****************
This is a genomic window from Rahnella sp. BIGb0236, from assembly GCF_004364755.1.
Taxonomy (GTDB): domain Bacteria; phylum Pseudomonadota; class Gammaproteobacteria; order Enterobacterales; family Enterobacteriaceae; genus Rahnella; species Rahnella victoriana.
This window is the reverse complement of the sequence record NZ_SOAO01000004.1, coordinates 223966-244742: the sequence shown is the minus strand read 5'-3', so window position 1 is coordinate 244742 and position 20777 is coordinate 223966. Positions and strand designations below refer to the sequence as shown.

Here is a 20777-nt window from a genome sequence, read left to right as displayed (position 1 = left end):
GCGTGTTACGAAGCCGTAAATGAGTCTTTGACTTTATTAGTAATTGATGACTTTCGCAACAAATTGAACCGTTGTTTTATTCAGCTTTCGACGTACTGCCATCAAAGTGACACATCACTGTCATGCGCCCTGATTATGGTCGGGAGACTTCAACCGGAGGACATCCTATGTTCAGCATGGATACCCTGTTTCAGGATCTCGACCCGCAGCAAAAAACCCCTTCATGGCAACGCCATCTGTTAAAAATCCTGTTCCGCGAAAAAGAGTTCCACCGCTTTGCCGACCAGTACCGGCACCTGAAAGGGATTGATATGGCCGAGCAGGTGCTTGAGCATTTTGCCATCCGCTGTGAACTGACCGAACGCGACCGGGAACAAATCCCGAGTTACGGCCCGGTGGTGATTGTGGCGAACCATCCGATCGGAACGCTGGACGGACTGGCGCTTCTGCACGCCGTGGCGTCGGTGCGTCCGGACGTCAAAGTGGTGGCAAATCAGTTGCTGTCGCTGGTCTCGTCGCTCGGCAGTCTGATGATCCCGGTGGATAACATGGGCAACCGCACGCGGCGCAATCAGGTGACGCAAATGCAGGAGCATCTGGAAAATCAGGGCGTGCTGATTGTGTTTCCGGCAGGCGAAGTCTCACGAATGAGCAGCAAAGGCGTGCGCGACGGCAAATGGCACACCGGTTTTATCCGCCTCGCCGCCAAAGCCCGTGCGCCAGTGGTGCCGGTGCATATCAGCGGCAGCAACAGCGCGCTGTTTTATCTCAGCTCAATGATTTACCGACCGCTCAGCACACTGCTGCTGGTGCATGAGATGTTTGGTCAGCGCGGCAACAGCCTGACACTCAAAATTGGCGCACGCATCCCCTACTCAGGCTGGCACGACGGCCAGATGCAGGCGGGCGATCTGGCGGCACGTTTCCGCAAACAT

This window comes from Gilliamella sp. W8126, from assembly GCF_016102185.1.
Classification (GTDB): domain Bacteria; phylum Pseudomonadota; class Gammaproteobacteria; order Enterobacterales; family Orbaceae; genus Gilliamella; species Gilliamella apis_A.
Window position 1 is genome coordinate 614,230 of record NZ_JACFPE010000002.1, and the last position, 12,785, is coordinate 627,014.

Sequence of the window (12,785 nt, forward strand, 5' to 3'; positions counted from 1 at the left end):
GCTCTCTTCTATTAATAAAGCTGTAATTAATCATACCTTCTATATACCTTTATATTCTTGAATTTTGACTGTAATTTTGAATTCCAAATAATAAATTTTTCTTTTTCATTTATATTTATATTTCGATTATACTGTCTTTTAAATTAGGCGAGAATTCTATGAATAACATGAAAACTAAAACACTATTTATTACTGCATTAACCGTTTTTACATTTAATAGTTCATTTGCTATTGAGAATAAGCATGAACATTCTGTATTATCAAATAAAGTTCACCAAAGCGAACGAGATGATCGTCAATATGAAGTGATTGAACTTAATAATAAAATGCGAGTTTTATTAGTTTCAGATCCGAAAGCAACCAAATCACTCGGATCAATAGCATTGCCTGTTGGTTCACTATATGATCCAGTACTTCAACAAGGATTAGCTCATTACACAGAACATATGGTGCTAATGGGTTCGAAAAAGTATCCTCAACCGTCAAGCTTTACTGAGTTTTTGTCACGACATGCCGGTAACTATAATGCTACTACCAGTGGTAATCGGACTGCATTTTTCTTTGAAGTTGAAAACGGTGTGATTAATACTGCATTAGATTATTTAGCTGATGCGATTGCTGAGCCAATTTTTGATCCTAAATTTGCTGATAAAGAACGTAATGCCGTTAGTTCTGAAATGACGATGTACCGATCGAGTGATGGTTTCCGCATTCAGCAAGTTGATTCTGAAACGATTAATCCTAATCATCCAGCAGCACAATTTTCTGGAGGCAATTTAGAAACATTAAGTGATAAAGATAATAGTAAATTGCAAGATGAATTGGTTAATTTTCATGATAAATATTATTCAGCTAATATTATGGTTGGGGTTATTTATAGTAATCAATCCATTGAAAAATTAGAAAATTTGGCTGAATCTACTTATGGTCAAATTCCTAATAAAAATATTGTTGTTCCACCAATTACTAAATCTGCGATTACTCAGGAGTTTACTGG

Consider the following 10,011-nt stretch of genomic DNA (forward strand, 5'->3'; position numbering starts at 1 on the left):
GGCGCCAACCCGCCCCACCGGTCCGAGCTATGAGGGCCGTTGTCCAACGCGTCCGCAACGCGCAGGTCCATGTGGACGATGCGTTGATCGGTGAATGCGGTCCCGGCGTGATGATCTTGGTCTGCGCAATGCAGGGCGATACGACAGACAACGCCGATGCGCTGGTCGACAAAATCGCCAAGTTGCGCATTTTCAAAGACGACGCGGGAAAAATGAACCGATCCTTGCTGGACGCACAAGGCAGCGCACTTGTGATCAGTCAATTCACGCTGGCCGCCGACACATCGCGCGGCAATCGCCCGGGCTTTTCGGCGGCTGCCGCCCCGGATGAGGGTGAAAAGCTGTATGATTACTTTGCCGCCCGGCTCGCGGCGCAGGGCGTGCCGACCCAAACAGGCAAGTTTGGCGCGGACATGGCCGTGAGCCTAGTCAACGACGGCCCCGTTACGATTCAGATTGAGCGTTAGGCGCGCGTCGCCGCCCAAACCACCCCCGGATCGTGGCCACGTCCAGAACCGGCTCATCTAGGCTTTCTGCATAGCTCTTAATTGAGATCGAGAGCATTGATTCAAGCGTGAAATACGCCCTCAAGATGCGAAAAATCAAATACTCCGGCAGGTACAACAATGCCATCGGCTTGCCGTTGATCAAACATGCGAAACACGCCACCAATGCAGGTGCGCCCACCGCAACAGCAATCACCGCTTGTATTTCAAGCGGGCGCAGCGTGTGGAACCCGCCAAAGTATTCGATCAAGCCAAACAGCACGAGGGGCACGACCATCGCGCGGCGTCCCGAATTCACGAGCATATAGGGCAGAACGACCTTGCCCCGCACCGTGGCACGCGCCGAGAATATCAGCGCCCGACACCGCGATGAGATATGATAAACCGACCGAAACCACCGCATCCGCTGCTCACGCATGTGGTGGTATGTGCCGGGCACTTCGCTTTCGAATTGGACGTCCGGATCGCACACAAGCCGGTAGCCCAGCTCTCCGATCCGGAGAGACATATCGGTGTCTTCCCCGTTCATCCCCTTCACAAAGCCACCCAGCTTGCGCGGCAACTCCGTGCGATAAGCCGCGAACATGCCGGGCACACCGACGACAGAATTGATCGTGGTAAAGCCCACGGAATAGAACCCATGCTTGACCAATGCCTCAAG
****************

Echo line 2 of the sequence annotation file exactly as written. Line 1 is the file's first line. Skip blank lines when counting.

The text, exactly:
Taxonomy (GTDB): domain Bacteria; phylum Pseudomonadota; class Gammaproteobacteria; order Enterobacterales; family Enterobacteriaceae; genus Rahnella; species Rahnella victoriana.